“The garden is important because it will provide healthy nutrition for our students and for our practical applied arts and food studies programs,” Serdachny continued. “Our next major goal is to renovate our kitchen. This renovation will allow us to offer programs such as food-related CIP streams, food studies, and life skills classes for our functionally integrated students. In addition, our new kitchen will allow us to offer a nutrition program before and during school hours We can offer healthy lunches and snacks to our students throughout the day To ensure that we focus on holistic health of our students, we are also working on our fitness center.Our goal is to create a facility that allows students to exercise and learn the benefits of an active lifestyle while incorporating the agriculture in their learning.
Agriculture is a vital industry for Canora and the surrounding area, but Serdachny admits there are students at CCS “who don’t know the difference between corn and cucumbers.
“Our young people need to learn that there is a lot of work that goes into producing food. Grocery stores are only a fraction of this process. The garden was the first step to show students how and what work goes into growing produce. The second step is to renovate our kitchen. Once completed, the kitchen will have a direct impact on student health and learning opportunities. »
One of the goals of the program is to provide students with the best possible learning experience by bringing in experts from the community and surrounding regions.
“Our hope is that community members will help teach our students valuable techniques and skills used when growing and processing vegetables,” Serdachny explained. “For example, we would like community members to volunteer and teach our students traditional teachings, canning techniques, pickling and show how to use the vegetables we grow. Renovating our kitchen allows us to offer school lessons that are important to our students. It helps them engage in their learning and teaches them skills they can use every day. More importantly, it teaches students the process of getting food from farm to fork.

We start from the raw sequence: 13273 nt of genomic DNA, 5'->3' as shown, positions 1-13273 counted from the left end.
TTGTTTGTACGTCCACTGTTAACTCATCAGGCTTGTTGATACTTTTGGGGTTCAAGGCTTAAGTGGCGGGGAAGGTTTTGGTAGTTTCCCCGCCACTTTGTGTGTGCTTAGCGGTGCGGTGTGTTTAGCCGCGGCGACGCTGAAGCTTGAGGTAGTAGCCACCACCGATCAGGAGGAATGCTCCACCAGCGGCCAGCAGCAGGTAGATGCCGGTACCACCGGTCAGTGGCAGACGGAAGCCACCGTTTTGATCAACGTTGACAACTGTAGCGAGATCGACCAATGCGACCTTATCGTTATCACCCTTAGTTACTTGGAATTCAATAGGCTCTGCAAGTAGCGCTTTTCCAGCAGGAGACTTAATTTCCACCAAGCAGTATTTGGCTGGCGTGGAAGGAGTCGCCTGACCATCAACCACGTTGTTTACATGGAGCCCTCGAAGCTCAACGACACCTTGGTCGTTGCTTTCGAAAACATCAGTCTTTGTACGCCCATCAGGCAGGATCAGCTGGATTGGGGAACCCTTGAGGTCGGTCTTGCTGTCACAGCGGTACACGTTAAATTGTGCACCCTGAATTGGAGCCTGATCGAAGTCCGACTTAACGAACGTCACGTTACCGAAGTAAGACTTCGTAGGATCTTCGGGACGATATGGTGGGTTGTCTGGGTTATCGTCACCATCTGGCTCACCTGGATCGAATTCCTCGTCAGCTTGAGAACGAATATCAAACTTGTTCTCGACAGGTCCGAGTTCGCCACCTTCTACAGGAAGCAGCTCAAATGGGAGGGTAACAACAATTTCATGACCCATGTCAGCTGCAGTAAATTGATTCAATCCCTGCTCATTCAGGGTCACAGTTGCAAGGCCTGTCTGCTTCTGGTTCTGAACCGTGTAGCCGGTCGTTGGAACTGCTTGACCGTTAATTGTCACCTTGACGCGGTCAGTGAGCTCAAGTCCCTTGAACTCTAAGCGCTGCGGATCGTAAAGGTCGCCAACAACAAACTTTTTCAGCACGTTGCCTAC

“Our kitchen connects members of our community to our student body. Sharing the knowledge of young and old helps our community come together and work together. These relationships benefit everyone in the community.”
Serdachny said plans are in place to continue to grow and diversify the project next year.
“We have planted a variety of crops this year including: canola, wheat, barley, oats and canary seed. Our hope is to bring agricultural experts to our school to teach us the different varieties, plant and soil science, and the different careers that are involved in the agricultural industry. We will do our best to start building the kitchen in 2023.”
Community support in the future will play a key role in the continued success of the project.
“Our staff works hard to generate funds through grant writing,” Serdachny said. “We won over $10,000 to help build our garden, buy tools and build the shed. Additional grants we received in 2021 and 2022 will go toward kitchen renovations. Good Spirit School Division is also contributing to the renovation which we appreciate, unfortunately we are short about $100,000.
“We hope that community members and the business community will see the value in renovating our school kitchen. The kitchen enhances our students’ learning, improves student health and adds to our community. Our staff at the CSC and CCS will be working on fundraising events this year. Please keep an eye out for information. If anyone is interested in the program and would like to learn more, please contact the school at 306-563-5492.